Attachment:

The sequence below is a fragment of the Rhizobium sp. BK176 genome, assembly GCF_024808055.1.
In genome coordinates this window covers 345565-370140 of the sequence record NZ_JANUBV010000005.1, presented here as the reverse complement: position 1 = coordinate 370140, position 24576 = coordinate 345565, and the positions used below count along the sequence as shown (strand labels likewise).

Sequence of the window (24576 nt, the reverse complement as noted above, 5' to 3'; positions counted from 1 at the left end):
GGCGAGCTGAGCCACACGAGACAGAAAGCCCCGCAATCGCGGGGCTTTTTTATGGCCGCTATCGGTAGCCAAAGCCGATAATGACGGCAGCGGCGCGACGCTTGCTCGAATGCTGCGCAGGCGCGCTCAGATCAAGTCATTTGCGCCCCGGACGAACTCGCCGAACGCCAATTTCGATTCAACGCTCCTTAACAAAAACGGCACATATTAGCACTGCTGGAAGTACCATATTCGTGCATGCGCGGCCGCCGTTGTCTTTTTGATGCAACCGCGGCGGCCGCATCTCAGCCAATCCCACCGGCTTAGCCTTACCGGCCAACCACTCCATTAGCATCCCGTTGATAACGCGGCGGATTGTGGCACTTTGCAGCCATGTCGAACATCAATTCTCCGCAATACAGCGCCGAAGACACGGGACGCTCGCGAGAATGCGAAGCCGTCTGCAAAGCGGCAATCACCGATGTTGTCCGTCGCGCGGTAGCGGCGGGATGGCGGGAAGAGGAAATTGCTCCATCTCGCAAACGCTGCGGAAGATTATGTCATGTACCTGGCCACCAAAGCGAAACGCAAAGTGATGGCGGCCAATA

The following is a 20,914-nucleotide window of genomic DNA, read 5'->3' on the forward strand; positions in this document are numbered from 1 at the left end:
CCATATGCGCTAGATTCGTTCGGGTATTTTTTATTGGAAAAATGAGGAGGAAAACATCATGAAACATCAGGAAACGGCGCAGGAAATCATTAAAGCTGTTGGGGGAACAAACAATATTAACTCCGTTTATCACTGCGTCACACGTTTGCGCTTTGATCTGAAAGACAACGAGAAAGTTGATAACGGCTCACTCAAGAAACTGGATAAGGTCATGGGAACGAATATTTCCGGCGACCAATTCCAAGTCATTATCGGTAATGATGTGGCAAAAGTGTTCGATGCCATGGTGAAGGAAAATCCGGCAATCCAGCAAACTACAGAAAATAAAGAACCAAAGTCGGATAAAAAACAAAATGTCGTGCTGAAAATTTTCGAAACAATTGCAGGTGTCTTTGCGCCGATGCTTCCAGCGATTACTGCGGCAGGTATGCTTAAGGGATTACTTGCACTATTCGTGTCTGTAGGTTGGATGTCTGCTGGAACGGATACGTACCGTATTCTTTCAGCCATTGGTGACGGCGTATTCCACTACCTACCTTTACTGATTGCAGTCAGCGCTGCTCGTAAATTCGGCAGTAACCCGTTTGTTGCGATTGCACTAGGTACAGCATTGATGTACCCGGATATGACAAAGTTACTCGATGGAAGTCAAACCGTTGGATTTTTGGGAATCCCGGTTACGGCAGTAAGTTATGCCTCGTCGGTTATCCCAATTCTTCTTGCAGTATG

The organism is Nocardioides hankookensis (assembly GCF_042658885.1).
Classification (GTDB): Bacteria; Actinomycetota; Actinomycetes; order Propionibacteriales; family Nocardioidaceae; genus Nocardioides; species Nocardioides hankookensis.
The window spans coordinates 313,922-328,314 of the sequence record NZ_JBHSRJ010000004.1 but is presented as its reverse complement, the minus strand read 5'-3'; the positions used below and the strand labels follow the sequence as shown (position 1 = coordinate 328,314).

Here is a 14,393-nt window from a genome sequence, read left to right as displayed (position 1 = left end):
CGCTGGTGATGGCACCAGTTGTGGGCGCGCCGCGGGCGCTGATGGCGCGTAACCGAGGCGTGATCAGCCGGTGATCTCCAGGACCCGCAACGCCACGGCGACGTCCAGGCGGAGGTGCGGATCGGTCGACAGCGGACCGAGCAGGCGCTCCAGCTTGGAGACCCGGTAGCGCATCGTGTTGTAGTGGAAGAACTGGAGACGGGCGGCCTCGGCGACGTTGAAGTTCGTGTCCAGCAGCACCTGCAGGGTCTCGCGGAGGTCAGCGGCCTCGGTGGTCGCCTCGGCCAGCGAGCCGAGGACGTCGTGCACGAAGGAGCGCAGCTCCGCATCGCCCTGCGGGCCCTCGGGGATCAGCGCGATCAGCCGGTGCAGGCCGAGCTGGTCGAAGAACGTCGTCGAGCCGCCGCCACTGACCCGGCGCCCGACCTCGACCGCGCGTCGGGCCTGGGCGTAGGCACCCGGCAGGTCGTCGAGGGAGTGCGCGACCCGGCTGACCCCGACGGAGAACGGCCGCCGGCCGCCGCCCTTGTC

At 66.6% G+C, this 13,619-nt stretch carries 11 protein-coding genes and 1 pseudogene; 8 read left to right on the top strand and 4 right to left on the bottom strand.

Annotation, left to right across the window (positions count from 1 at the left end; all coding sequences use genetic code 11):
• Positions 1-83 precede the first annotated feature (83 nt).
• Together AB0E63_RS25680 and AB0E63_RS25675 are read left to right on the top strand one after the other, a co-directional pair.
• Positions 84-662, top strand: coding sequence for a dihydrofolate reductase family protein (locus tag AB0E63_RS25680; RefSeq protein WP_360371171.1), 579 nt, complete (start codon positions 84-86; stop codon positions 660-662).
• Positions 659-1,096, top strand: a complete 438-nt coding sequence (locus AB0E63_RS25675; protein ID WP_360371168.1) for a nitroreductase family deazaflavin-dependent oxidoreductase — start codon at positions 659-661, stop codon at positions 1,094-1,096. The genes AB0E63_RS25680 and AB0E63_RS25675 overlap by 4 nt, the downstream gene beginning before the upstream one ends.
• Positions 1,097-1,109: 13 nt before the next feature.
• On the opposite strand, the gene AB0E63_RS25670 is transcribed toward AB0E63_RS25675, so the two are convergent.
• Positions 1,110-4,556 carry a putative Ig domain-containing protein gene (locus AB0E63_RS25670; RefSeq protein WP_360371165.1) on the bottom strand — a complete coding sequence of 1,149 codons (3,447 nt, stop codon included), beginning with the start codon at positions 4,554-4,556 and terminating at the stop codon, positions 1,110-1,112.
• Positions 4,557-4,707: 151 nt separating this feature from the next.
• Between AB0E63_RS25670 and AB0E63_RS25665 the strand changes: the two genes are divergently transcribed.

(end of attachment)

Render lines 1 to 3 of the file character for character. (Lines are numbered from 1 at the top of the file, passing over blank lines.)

The sequence below is a fragment of the Rhizobium sp. BK176 genome, assembly GCF_024808055.1.
In genome coordinates this window covers 345565-370140 of the sequence record NZ_JANUBV010000005.1, presented here as the reverse complement: position 1 = coordinate 370140, position 24576 = coordinate 345565, and the positions used below count along the sequence as shown (strand labels likewise).

Sequence of the window (24576 nt, the reverse complement as noted above, 5' to 3'; positions counted from 1 at the left end):